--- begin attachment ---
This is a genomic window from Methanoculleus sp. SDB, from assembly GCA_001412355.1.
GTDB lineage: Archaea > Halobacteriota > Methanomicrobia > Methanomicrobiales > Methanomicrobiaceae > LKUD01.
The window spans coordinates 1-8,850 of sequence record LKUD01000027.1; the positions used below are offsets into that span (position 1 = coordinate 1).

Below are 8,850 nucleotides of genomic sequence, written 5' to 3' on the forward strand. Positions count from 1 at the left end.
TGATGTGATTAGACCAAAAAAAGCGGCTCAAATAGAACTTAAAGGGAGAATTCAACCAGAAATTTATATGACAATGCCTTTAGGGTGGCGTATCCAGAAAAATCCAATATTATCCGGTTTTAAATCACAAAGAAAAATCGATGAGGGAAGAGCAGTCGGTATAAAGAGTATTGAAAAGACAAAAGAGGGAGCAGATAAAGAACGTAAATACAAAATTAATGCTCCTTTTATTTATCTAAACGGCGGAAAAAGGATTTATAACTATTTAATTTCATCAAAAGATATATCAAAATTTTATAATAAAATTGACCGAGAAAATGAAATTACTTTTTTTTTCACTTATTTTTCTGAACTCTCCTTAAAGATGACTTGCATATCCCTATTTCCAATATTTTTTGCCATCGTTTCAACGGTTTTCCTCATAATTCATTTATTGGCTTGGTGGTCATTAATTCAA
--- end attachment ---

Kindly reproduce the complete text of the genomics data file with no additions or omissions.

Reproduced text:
This is a genomic window from Methanoculleus sp. SDB, from assembly GCA_001412355.1.
GTDB lineage: Archaea > Halobacteriota > Methanomicrobia > Methanomicrobiales > Methanomicrobiaceae > LKUD01.
The window spans coordinates 1-8,850 of sequence record LKUD01000027.1; the positions used below are offsets into that span (position 1 = coordinate 1).

Below are 8,850 nucleotides of genomic sequence, written 5' to 3' on the forward strand. Positions count from 1 at the left end.
TGATGTGATTAGACCAAAAAAAGCGGCTCAAATAGAACTTAAAGGGAGAATTCAACCAGAAATTTATATGACAATGCCTTTAGGGTGGCGTATCCAGAAAAATCCAATATTATCCGGTTTTAAATCACAAAGAAAAATCGATGAGGGAAGAGCAGTCGGTATAAAGAGTATTGAAAAGACAAAAGAGGGAGCAGATAAAGAACGTAAATACAAAATTAATGCTCCTTTTATTTATCTAAACGGCGGAAAAAGGATTTATAACTATTTAATTTCATCAAAAGATATATCAAAATTTTATAATAAAATTGACCGAGAAAATGAAATTACTTTTTTTTTCACTTATTTTTCTGAACTCTCCTTAAAGATGACTTGCATATCCCTATTTCCAATATTTTTTGCCATCGTTTCAACGGTTTTCCTCATAATTCATTTATTGGCTTGGTGGTCATTAATTCAA